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Sorority Evictions Raise Issue of Looks and Bias

For my media journal, I read a New York Times article about a very diversified sorority from DePauw University that suddenly discriminated against some of its minority members. What happened is that some of the girls from this sorority were suddenly asked to leave the house and live elsewhere, some were asked to leave the sorority for good, and when it was time to meet the new freshman recruits, only certain girls were allowed to meet the potential recruits. The problem is that, consistently, the girls who felt the negative impact of these actions were those girls who were not white. Additionally, several of them were overweight, not real popular, and overall not the typical pretty sorority girls.

This has raised a lot of controversy on the DePauw campus because it was so blatantly obvious that only the pretty skinny white girls were allowed to stay in the sorority. This clearly comes across as a racially biased issue. However, some are beginning to wonder if it is more of a gender issue- what the perfect female should look like- as opposed to what does the perfect race look like. It is hard to say as there is no way to read the minds of the girls who did this.
One thing that is both painful sad and yet so real is that whether the disgraced girls were discriminated by their race or just general look, there is an issue of physical characteristics and the need to conform. This is an upsetting issue that girls encounter nearly every day of their lives. This is created by the gender inqualities in America. Men have the upper hand in America and they determine the way women perceive life. The fact that a girl would be dismissed for her appearance shows how deep the need to look good is rooted.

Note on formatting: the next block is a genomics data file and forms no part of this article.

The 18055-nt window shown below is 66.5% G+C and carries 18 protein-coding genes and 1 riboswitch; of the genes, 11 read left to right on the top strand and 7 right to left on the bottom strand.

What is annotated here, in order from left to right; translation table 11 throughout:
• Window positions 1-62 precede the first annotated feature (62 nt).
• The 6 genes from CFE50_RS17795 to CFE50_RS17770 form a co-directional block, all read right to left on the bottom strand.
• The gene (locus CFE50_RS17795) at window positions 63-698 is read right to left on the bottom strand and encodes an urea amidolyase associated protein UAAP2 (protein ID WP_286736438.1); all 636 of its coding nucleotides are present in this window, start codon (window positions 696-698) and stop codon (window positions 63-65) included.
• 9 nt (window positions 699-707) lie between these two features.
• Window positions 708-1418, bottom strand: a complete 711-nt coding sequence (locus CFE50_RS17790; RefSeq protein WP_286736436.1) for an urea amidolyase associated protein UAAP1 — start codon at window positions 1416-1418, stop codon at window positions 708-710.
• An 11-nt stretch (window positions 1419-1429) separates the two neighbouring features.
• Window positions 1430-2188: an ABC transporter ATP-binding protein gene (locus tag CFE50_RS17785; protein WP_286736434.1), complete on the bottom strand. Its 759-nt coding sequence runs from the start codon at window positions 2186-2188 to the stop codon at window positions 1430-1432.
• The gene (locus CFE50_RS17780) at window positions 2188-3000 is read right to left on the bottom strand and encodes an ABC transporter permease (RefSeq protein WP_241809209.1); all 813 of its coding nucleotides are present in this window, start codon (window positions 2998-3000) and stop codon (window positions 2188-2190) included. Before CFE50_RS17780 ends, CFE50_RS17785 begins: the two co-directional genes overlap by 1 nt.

This is perhaps the largest gender issue present in America. It is the reason for eating disorders, painful self-consciousness, and just the overall insecurity girls have. As a girl I feel swamped by this every day and it really wears a person down. I would like to think of myself as independent and not in need of a man's approval, but being surrounded by other girls who DO care so much and will clearly go to any extent to ensure that they gain such approval.....well in time, that can get to anyone.
It is sad because you would never see a fraternity cutting members who weren't physically attractive. That would be absurd to hear about. And yet, it really wasn't so surprising to read of a sorority that cut girls for their looks. It seems typical in fact- almost expected- almost okay. The thing is I don't know any guy that consciously makes girls feel this way, but we do. I don't know how to solve this issue though. It is so tied into our culture and backgrounds. From the time you watch your mom taking time to dress up for a night out with your dad or with friends, it starts to become engrained that looks matter. I know I am beginning to get off topic, but this article really got me thinking about just how little power women have in America- we have no ups on anyone except for other women. And how do we get that? By straightening our hair, wearing heels, applying blush, by being prettier. No wonder girls aren't taken seriously- we would rather sell out our friends because they are ugly and might ruin our chances with a guy rather than see their personality for what it is and enjoy that.
The link to this article is: http://www.nytimes.com/2007/02/25/education/25sorority.html?pagewanted=1&ei=5088&en=586cb157d02771f3&ex=1330059600&partner=rssnyt&emc=rss